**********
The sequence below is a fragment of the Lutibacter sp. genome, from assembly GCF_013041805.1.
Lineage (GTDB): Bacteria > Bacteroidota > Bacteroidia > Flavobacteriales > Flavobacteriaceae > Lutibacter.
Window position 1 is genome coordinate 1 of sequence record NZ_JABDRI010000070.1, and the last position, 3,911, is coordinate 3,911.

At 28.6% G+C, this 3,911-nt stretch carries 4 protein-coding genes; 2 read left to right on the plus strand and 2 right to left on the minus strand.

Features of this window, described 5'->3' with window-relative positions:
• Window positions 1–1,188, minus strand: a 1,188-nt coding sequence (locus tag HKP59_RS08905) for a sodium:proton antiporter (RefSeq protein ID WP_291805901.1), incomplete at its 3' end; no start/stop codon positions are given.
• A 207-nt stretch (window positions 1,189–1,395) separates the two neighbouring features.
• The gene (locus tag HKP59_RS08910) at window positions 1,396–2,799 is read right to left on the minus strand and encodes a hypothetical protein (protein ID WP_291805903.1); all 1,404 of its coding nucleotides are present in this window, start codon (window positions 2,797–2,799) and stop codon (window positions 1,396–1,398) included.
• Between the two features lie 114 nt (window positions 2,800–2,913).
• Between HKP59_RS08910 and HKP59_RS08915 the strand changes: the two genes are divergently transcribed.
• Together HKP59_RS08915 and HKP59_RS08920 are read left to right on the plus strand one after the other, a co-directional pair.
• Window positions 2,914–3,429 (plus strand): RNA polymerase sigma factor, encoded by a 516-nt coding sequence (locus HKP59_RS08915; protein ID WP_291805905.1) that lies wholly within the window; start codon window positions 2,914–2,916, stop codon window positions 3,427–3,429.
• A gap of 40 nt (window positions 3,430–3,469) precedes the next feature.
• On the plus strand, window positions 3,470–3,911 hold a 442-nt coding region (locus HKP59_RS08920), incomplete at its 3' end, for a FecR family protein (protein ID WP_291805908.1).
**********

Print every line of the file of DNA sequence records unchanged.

The sequence below is a fragment of the Lutibacter sp. genome, from assembly GCF_013041805.1.
Lineage (GTDB): Bacteria > Bacteroidota > Bacteroidia > Flavobacteriales > Flavobacteriaceae > Lutibacter.
Window position 1 is genome coordinate 1 of sequence record NZ_JABDRI010000070.1, and the last position, 3,911, is coordinate 3,911.

At 28.6% G+C, this 3,911-nt stretch carries 4 protein-coding genes; 2 read left to right on the plus strand and 2 right to left on the minus strand.

Features of this window, described 5'->3' with window-relative positions:
• Window positions 1–1,188, minus strand: a 1,188-nt coding sequence (locus tag HKP59_RS08905) for a sodium:proton antiporter (RefSeq protein ID WP_291805901.1), incomplete at its 3' end; no start/stop codon positions are given.
• A 207-nt stretch (window positions 1,189–1,395) separates the two neighbouring features.
• The gene (locus tag HKP59_RS08910) at window positions 1,396–2,799 is read right to left on the minus strand and encodes a hypothetical protein (protein ID WP_291805903.1); all 1,404 of its coding nucleotides are present in this window, start codon (window positions 2,797–2,799) and stop codon (window positions 1,396–1,398) included.
• Between the two features lie 114 nt (window positions 2,800–2,913).
• Between HKP59_RS08910 and HKP59_RS08915 the strand changes: the two genes are divergently transcribed.
• Together HKP59_RS08915 and HKP59_RS08920 are read left to right on the plus strand one after the other, a co-directional pair.
• Window positions 2,914–3,429 (plus strand): RNA polymerase sigma factor, encoded by a 516-nt coding sequence (locus HKP59_RS08915; protein ID WP_291805905.1) that lies wholly within the window; start codon window positions 2,914–2,916, stop codon window positions 3,427–3,429.
• A gap of 40 nt (window positions 3,430–3,469) precedes the next feature.
• On the plus strand, window positions 3,470–3,911 hold a 442-nt coding region (locus HKP59_RS08920), incomplete at its 3' end, for a FecR family protein (protein ID WP_291805908.1).